Pornography and Censorship

By David Copp; Susan Wendell | Go to book overview

LORD MORRIS OF BORTH-Y-GEST:

I join, however, with those of your Lordships who affirm that the law is not impotent to convict those who conspire to corrupt public morals. The declaration of LORD MANSFIELD (see Jones v. Randall2) that

"Whatever is contrary, bonos mores est decorum, the principles of our law
prohibit, and the King's court, as the general censor and guardian of the public
manners, is bound to restrain and punish"

is echoed and finds modern expression in KENNY'S OUTLINES OF CRIMINAL LAW ( 17th Edn.) in the statement that agreements by two or more persons may be criminal if they are agreements to do acts which are outrageously immoral or else are in some way extremely injurious to the public. There are certain manifestations of conduct which are an affront to and an attack on recognised public standards of morals and decency, and which all welldisposed persons would stigmatise and condemn as deserving of punishment. The cases afford examples of the conduct of individuals which has been punished because it outraged public decency or because its tendency was to corrupt the public morals.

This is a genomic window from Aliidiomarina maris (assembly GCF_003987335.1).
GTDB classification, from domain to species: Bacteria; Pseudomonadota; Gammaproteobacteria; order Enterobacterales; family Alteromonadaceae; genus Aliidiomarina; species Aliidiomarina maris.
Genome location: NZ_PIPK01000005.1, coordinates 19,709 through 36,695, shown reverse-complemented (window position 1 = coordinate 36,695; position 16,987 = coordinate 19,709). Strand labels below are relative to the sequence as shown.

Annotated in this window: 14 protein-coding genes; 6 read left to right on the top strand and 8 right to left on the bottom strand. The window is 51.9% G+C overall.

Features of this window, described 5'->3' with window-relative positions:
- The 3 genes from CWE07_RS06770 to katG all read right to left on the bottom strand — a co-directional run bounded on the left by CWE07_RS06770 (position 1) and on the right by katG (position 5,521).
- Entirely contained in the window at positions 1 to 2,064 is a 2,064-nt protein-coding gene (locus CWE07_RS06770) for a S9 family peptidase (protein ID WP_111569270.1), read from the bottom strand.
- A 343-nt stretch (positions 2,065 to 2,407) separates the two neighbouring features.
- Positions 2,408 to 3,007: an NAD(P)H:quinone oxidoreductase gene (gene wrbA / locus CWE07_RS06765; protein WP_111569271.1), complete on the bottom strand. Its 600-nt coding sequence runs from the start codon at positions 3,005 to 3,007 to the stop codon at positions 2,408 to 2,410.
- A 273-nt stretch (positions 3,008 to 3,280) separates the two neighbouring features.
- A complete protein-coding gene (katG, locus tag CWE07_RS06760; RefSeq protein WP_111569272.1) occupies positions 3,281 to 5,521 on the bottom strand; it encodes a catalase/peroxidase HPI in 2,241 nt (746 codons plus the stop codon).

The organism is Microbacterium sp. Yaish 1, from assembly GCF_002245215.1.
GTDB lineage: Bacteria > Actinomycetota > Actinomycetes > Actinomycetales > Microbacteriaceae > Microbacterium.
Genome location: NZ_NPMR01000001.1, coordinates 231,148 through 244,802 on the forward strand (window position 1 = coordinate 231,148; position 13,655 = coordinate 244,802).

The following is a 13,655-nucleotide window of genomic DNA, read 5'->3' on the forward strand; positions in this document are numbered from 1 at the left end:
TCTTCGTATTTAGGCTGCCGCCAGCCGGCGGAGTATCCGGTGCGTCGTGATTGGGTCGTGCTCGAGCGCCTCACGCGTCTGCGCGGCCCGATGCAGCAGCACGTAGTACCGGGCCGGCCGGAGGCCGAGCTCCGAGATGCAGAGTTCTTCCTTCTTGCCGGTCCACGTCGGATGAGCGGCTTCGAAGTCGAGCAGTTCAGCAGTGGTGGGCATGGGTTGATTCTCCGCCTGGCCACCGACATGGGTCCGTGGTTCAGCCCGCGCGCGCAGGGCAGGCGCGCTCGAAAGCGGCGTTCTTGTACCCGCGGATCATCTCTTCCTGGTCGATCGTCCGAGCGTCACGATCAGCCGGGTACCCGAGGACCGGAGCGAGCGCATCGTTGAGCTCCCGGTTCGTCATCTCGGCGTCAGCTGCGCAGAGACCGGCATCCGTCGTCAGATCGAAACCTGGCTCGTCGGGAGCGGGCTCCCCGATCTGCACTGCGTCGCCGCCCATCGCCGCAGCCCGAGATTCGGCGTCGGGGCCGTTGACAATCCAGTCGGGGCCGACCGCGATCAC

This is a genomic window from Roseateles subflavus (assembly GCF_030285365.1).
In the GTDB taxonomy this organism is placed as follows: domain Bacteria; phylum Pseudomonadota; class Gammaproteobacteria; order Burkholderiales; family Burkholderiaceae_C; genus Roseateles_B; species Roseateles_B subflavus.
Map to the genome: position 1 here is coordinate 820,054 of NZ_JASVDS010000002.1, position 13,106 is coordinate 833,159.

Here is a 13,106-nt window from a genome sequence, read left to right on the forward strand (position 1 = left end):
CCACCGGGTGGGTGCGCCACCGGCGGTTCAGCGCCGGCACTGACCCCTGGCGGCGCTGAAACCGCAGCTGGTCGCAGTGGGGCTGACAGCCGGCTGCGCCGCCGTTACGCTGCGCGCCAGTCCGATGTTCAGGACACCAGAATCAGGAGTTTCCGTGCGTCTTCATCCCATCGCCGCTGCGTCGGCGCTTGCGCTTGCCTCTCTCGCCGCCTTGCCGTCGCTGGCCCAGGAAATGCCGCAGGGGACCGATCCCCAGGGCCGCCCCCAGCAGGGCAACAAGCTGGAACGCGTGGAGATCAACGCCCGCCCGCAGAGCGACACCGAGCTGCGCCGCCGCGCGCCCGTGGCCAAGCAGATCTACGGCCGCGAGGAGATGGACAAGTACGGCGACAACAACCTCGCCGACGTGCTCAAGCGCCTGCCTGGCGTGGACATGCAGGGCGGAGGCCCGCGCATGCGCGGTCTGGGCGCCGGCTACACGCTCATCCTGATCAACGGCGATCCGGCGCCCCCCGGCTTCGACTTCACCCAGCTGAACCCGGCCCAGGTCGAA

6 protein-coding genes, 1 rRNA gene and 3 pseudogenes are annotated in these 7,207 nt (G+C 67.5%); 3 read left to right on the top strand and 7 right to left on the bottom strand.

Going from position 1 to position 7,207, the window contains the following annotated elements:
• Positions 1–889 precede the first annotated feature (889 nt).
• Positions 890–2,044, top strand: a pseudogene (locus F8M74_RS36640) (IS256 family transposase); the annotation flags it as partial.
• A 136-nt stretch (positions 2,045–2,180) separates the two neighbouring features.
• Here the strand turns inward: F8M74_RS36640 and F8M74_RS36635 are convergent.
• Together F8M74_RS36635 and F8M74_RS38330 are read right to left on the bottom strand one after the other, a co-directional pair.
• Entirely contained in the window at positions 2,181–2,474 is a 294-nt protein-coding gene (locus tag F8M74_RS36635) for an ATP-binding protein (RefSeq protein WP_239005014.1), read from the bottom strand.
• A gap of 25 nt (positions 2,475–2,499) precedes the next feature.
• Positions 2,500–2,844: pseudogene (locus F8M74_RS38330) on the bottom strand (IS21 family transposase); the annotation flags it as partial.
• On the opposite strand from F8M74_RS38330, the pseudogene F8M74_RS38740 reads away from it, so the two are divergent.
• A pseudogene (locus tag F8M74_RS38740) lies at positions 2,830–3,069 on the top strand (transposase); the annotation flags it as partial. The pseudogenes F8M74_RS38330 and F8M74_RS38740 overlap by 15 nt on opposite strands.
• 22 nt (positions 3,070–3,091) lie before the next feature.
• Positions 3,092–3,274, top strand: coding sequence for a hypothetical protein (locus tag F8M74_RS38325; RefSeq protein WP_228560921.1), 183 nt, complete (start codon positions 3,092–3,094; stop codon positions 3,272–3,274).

It is said that there is a measure of vagueness in a charge of conspiracy to corrupt public morals, and also that there might be peril of the launching of prosecutions in order to suppress unpopular or unorthodox views. My Lords, I entertain no anxiety on those lines. Even if accepted public standards may to some extent vary from generation to generation, current standards are in the keeping of juries who can be trusted to maintain the corporate good sense of the community and to discern attacks on values that must be preserved. If there were prosecutions which were not genuinely and fairly warranted, juries would be quick to perceive this. There could be no conviction unless twelve jurors were unanimous in thinking that the accused person or persons had combined to do acts which were calculated to corrupt public morals. My Lords, as time proceeds, our criminal law is more and more being codified. Though it may be that the occasions for presenting a charge such as that in count 1 will be infrequent, I concur in the view that such a charge is contained within the armour of the law and that the jury were in the present case fully entitled to decide the case as they did.

would dismiss the appeal.


NOTES
1.
In R. v. Delaval, ( 1763), 3 Burr. at p. 1438.
2.
( 1774), Lofft at p. 385. The quotation above exactly accords with the report; but it seems that for "est" the conjunction "et" should be read. The corresponding passage in the report in I Cowp. at p. 39 reads "for the law of England prohibits everything which is contra bonos mores; or it must be against principles of sound policy";.

-332-

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